Every character that we type on a keyboard has a unique code number. These numbers are encoded under a standard maintained by the Unicode Consortium, which also classifies characters according to the scripts they belong to. For example, the letter ‘A’ has the code number U+0041 and is listed as “Latin capital letter A” in the “Basic Latin” code chart. On the other hand, the first vowel of the Assamese alphabet is U+0985. The issue is, Unicode defines that symbol as “Bengali letter A”.
Indeed, the Bengali script uses the same symbol for its first vowel. The two scripts share a large number of characters, some pronounced the same way, others denoting different sounds. In Unicode’s charts, these shared forms are defined as Bengali characters. Only a few characters exclusive to Assamese are listed as “additions for Assamese” — in the chart for Bengali.
For years, prominent Assamese individuals, now backed by influential organisations and the state government, have been campaigning for recognition of the Assamese script as separate. A delegation attended a recent Unicode conference in London, presented a proposal by the Assam government, and returned last week with the news that ISO — an international organisation that defines the characters that Unicode encodes — has recommended that the Bengali script be renamed as “Bengali-Assamese”. But the original demand remains.
Unicode characters are defined by the international standard ISO 10646; ISO does the encoding on the basis of submissions from the concerned governments. Prof Shikhar Sarma of Gauhati University’s IT department, who attended the London meeting as a member of a Bureau of Indian Standards (BIS) panel called LITD-20 and ISO’s working group-2, said the Indian government had committed a mistake in 1991, by dropping Assamese while translating its standard ISCII (Indian Standard Code for Information Interchange) for transfer to the Unicode standard.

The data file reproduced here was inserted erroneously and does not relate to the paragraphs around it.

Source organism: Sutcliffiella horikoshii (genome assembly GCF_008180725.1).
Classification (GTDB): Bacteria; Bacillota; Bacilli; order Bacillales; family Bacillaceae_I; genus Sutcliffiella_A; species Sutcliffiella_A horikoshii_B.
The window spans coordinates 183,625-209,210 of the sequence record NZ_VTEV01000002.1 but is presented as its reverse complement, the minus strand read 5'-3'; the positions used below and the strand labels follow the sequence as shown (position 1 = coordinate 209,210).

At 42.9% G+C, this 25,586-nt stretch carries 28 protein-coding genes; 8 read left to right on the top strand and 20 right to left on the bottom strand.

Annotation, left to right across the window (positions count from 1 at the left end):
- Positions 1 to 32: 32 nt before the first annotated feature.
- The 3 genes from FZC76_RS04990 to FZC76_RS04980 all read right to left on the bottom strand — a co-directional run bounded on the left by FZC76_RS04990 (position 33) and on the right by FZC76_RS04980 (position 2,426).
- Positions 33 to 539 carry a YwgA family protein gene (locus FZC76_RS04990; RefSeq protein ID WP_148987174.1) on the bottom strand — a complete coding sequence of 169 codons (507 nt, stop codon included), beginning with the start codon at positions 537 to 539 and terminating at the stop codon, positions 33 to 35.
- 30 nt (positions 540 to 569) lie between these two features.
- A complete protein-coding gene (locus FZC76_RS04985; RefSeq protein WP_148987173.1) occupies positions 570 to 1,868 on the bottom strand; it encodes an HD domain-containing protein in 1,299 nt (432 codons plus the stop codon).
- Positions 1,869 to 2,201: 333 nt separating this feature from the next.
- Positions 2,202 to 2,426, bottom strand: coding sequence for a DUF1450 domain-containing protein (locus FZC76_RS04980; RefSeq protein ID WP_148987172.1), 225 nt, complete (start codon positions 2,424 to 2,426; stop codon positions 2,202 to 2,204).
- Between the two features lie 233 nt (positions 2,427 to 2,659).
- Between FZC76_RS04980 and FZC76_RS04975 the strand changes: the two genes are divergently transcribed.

The ISO recommendations are for inclusion of the Assamese name for every character, encoding of the unlisted characters, and renaming of the page title (the web page already says “Bengali and Assamese” but most characters are defined only as Bengali).
While Sarma said the “ball is in the court” of the BIS, Dr Satyakam Phukan, a Guwahati-based surgeon who ran a solo campaign for years before it gained wider support, would rather have the BIS push for the original demand. Phukan notes that the Assamese script is not yet included in the ISO 15919 standard for “transliteration of Devanagari and related Indic scripts into Latin characters”. This could come in the way of including the Assamese sounds in a common script.
Unicode’s stated objective is to provide a unique number for every character across platforms, devices and languages. If it were to recognise Assamese as separate from Bengali, would it not mean duplicating characters that are identical in form? A fact sheet written by Phukan and published by the Asam Sahitya Sabha, Assam’s apex literary organisation, argues against this.
For one thing, there is already duplication in the Unicode charts, not only between Latin and Cyrillic with the same character sometimes denoting different sounds, but also between Bengali and Tirhuta (Maithili) with the same character sometimes denoting the same sound (see illustration).
At times, the same sound is expressed by different characters in Assamese and Bengali. The definitive example is the letter ‘ra’, which takes two different forms in the two languages, besides a letter ‘wa’ that is exclusive to Assamese. The Unicode chart lists the Assamese ‘ra’ and ‘wa’ among additions for Assamese, and defines them as being both Bengali and Assamese characters.
At other times, the same letter denotes two different sounds. For example, three Assamese characters denote the sound ‘xa’, defined as “a soft ‘kh’ with the air released from the throat with the base of the tongue not touching the palate or the roof of the mouth”. In Bengali, the same three characters denote the sounds ‘sa’, ‘sha’ and ‘ssa’.
Phukan’s fact sheet lists many other examples for all these arguments.
The Assam government proposal lists 104 characters and symbols — 35 identical to Bengali ones in name and shape, 42 similarly shaped but with different sounds/uses, and 27 yet to be encoded.
“We did not get what we wanted… but what happened in London is big progress,” said Prof Sarma. “We will stick with our original demand… We insisted that you don’t decide but you recommend, and you let the BIS coordinate the entire effort… BIS has to sit with the government of Assam and people of Assam. We need a separate slot, or we need a slot where all the characters and symbols of Assamese language are encoded.”
All this would require consultations only with the government of Assam but, later, possibly with those of West Bengal and Bangladesh. Dr Parmananda Rajbongshi, president of the Asam Sahitya Sabha, is hopeful that it can be resolved amicably. While he agreed that this is not what the campaign was for — he was in the delegation to London — he said it has opened a door.